Cold calling, the practice of randomly calling prospective clients to pitch a product or service, was formerly one of the primary methods that sales representatives used to generate leads. However, with the advent of “Sales 2.0” practices, many lead generation services argue that traditional cold calling has become an ineffective practice that should be abandoned.
Sales 2.0 strategies for nurturing a company’s interaction with clients in the digital age, and cold calling, however, need not be mutually exclusive lead-generation practices. Instead, when practiced efficiently alongside other lead generation techniques, cold calling can be an effective means of garnering prospective client leads.
One key tactic is focusing on quality over quantity, targeting those who have expressed an interest in your company or who are decision-makers for their businesses – known as “intelligent calling.”
Another useful practice is to align your sales and marketing teams. Once marketing has nurtured sales-ready leads, the sales team should then immerse them in the sales pipeline beginning with a call to assess a purchase-ready prospect.
Lastly, combining cold calling with modern lead generation techniques, such as tracking leads’ online interactivity, post retweets or LinkedIn page views, are subtle online gestures that provide solid reasons to give them a ‘cold’ call.
Cold calling should not be random and uncalculated. Employing a few proven strategies can heat up your cold calls and accelerate your success rate.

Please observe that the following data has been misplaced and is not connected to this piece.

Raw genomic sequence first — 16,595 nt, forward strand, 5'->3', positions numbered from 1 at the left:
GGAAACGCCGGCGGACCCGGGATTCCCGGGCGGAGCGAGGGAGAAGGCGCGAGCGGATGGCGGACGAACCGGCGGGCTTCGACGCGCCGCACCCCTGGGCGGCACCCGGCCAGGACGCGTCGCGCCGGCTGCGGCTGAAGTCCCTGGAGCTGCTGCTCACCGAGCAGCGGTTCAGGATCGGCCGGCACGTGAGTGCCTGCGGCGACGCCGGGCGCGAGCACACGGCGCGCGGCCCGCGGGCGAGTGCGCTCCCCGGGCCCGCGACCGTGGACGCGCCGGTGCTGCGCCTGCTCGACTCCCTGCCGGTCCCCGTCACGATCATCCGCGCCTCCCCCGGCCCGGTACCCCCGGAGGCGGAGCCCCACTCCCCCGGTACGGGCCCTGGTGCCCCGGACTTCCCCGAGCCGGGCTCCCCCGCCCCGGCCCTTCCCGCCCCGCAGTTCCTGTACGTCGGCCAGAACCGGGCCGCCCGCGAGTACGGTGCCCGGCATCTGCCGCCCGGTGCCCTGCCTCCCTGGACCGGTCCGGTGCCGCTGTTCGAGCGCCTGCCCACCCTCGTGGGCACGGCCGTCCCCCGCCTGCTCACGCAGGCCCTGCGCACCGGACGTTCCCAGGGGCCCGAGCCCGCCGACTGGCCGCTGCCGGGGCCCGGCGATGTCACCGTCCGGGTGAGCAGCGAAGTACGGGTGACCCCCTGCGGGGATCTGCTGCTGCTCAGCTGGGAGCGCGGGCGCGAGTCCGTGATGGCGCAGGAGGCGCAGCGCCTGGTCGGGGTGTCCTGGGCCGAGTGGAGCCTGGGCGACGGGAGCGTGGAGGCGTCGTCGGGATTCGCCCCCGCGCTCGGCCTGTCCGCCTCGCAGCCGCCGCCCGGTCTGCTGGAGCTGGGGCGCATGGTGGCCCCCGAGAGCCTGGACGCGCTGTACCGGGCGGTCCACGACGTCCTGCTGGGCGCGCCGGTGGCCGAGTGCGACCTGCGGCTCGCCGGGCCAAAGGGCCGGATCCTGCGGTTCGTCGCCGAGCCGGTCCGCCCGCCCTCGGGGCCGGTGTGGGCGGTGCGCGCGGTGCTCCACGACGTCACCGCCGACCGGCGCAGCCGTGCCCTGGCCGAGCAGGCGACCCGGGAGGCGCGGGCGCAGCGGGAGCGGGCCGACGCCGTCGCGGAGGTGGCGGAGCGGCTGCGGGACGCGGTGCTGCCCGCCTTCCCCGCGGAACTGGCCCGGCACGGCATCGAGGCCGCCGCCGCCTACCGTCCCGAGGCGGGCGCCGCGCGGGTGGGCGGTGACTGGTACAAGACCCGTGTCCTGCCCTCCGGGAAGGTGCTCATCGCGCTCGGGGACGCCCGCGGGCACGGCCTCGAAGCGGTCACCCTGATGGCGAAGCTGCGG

Frank Paterno is vice president of marketing at Intelliverse and oversees marketing for the Intelliverse family of companies.
Fraud and embezzlement doesn’t just happen to big companies. Even if you don’t have a ton of money in your bank account, you could be affected by employee fraud and lose enough to put your company out of business. According to experts, internal fraud costs companies 3 to 5 percent of revenue each year—that’s a lot if you’re a small business trying to make it in a tough industry. Studies show employee fraud and embezzlement tend to rise during hard economic times and recent economic conditions mean some of even your most trusted employees may be desperate enough to not be able to resist temptation. Unfortunately recovery rates are low—only 20 to 40 percent of companies will recover any of the embezzled money.
Who are these employees stealing from their companies? A recent study found some surprising statistics: Employee embezzlers were more likely to be Female (64 percent); Working in finance, bookkeeping or accounting (66 percent); and acting alone (84 percent).
How can you prevent this from happening to your business? Enact the following in your company:
- Have clear procedures and policies when a task has anything to do with bookkeeping or handling money. Limit the number of people who have access to bank accounts and checks. If your business deals with cash registers, have a system in place so you know who was handling the money at every minute of the day. Make sure everyone in the company is aware of who has access to what so everyone can be a watchdog for your company. Then make it a policy make copies of all checks, voided checks, bank statements, petty cash receipts and other financial records. Also, make sure it is clear what the repercussions are if an employee is caught stealing.
- When you’re hiring, check the candidate’s references for money handling and ask the former employer if there were ever any missing funds. If you’re unsure, you can always hire a company to perform background checks for you.
- Don’t let any one employee work in a vacuum. Train more than one person to handle accounts payables, receivables, journal entries and banking.
- Hire an outside auditor to periodically go over your books and make sure everything looks up to snuff.
- Be your own watchdog and ask to look over the bookkeeping and checks spontaneously. Your bookkeeper should know they could be held accountable at a moment’s notice.
If you suspect an employee is embezzling from you, never confront the employee alone. If you think the person unstable, call in a police officer to be there and also your company’s attorney.